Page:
My friend sent me a text early one morning. “Jenny, help! I have way too many jackets but I can’t seem to throw any of them away. What if I need them one day!” Ah, yes. We have all fallen into this trap. We want to hold on to something because we spent our hard earned money on it, and we know very well that perhaps one day down the road, a need for this item may arise. After she explained to me exactly how many jackets she had, and we talked about how many she should actually keep, this is what we discussed.
First, and you will probably hear me say this over and over again, it is extremely important to release items that no longer serve you. Hanging on to them keeps energy stagnant and your space cluttered. There is no room for new energy or new items to come into your life. That however, is a topic for another day.
What I really want to get at the heart of here, is fear. Most people hear that word and they think of fear of heights, or the dark (yep, those are my two biggies), and so on, but fear comes in all forms, shapes, and sizes. When you say you don’t want to get rid of a possession for the sole reason of possibly needing it in the future, you are basically saying that you don’t trust that your needs will be met. The fear is that you will not be provided for. When you release the item in question, you are moving forward confidently, knowing that if the need for this item arises, you will be able to get your hands on whatever is required to suit the situation.
Think about it. If you decide to let something go, and maybe a year or two later you find that you could use that item, you have an entire network of friends, family, facebook pages and neighborhood yard sales to scour. My group of friends is so incredible. People have passed along microwaves, sporting gear, shoes…I could go on and on. All I had to do was ask. It was given.
Now imagine the scenario playing out the opposite way, and how many items you might be saving for fear of needing it one day. You could have a whole garage full of things laying around, simply waiting for the day it might serve you. Not the best use of your space or your energy.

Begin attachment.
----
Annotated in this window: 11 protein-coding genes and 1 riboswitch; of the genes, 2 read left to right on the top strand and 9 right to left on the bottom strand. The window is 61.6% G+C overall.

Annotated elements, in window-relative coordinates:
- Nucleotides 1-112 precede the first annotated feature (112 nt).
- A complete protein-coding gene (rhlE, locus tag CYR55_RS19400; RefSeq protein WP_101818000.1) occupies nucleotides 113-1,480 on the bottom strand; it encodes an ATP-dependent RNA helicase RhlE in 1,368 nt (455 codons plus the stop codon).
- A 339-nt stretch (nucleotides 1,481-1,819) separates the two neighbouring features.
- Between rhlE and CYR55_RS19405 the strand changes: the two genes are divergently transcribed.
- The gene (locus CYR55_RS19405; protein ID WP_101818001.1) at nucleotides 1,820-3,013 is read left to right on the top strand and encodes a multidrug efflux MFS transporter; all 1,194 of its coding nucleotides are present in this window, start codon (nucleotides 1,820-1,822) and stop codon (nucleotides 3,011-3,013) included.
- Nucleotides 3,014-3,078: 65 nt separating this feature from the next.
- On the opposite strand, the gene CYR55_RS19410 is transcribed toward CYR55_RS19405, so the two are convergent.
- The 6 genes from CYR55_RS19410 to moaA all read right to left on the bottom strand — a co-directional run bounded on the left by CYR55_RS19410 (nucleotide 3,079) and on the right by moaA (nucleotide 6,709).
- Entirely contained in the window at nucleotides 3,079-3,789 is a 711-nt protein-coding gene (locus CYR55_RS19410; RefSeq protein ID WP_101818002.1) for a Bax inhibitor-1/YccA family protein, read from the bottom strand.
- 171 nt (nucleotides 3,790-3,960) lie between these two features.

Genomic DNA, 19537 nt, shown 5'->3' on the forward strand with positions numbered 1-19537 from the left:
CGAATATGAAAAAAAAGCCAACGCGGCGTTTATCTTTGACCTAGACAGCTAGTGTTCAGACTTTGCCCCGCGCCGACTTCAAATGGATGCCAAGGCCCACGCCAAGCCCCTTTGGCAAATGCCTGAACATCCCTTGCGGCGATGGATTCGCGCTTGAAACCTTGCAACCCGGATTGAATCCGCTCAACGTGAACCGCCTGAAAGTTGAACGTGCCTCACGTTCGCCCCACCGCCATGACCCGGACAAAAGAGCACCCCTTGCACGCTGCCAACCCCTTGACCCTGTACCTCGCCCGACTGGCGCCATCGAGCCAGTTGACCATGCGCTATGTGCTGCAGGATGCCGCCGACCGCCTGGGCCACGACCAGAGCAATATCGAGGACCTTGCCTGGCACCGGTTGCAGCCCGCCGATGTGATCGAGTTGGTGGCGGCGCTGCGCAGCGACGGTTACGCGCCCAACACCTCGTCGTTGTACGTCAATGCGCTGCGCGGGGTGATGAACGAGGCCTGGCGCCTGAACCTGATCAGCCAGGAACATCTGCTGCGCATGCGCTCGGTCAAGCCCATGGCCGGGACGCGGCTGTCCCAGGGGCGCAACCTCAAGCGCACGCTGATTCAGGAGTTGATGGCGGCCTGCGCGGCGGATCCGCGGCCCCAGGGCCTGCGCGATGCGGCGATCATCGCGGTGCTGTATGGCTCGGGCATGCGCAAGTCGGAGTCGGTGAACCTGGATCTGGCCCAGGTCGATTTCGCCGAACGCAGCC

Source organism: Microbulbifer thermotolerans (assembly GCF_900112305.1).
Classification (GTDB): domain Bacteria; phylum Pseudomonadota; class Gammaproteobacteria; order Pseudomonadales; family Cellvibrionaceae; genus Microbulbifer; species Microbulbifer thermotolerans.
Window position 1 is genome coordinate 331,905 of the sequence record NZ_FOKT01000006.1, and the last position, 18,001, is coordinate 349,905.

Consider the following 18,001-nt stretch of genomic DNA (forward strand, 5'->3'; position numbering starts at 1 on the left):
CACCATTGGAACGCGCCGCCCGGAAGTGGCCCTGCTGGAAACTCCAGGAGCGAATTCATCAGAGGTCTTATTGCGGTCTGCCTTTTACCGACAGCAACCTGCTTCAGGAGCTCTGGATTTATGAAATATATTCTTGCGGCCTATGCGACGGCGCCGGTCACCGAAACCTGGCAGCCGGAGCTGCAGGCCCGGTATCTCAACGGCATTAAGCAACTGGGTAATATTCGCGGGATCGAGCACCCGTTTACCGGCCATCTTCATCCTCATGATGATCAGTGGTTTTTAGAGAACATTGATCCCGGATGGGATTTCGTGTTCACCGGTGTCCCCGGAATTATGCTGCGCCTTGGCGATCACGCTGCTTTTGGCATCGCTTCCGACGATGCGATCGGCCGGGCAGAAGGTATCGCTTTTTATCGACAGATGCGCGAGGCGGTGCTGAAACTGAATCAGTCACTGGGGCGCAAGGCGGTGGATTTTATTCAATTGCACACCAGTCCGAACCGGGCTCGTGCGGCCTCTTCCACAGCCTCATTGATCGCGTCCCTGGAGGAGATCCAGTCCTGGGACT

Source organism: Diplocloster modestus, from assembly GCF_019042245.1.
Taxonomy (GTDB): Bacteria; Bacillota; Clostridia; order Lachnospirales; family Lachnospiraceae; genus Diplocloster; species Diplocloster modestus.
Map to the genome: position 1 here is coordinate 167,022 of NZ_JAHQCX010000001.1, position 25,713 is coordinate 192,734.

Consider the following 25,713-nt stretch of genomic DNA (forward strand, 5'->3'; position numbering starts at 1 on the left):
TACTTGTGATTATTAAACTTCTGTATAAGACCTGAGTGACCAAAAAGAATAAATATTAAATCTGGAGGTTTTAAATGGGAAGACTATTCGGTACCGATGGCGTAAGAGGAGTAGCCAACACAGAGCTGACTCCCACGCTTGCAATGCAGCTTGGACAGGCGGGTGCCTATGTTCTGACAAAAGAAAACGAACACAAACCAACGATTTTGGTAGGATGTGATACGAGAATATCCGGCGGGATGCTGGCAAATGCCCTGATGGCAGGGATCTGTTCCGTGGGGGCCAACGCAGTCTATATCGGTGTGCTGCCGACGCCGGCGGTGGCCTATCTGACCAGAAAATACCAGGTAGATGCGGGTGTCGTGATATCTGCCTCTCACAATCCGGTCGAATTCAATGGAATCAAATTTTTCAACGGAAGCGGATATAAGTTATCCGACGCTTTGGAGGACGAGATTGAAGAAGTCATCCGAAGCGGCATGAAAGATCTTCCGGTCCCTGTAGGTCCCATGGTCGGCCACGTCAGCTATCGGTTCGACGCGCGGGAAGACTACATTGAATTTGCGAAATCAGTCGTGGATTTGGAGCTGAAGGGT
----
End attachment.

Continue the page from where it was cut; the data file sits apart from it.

Has it ever happened that I regretted moving an item along? Yes. I’m not going to lie. Once or twice I have actually needed an item that I had given away. However, it was either provided to me by a friend/family member or was bought at a low cost. It didn’t break the bank. Never has it presented as a true, bona fide problem. A few years ago, I had purchased one of those stuffed animal hammocks for my daughter’s room in order to keep those furry little guys more organized. We never used it. For some reason, when we revamped her room, we decided not to put it up. Last year, I wanted to hang it and then recalled I gave it away. Bummer. I think I paid $10 for it and so it was not too big of a deal if I had to buy a new one. However, I remembered my ambivalence in getting rid of it, and checked my storage space. Voila! There it was. Guess what? Did we hang the darn thing? NO! It just didn’t seem to make the cut again. I’ve since passed it on but it helped me realize that it’s okay to trust my instincts the first time around.
If you truly are having trouble parting with an item, give it six months or a year at max. Put it in storage for that amount of time. If you don’t use it, pass it on. No questions asked. You’ve proved to yourself that you are doing fine without it.
Trust. That is the key point. Trust and believe that you and your needs will always be provided for and they will. Release what no longer serves you and move forward confidently, with ease and without clutter. I’ve seen it played out time and time again in my own life. If the proverbial ship has sailed and you really needed to be on it, ask for help. A life preserver will be thrown, and you will more than likely get what you need.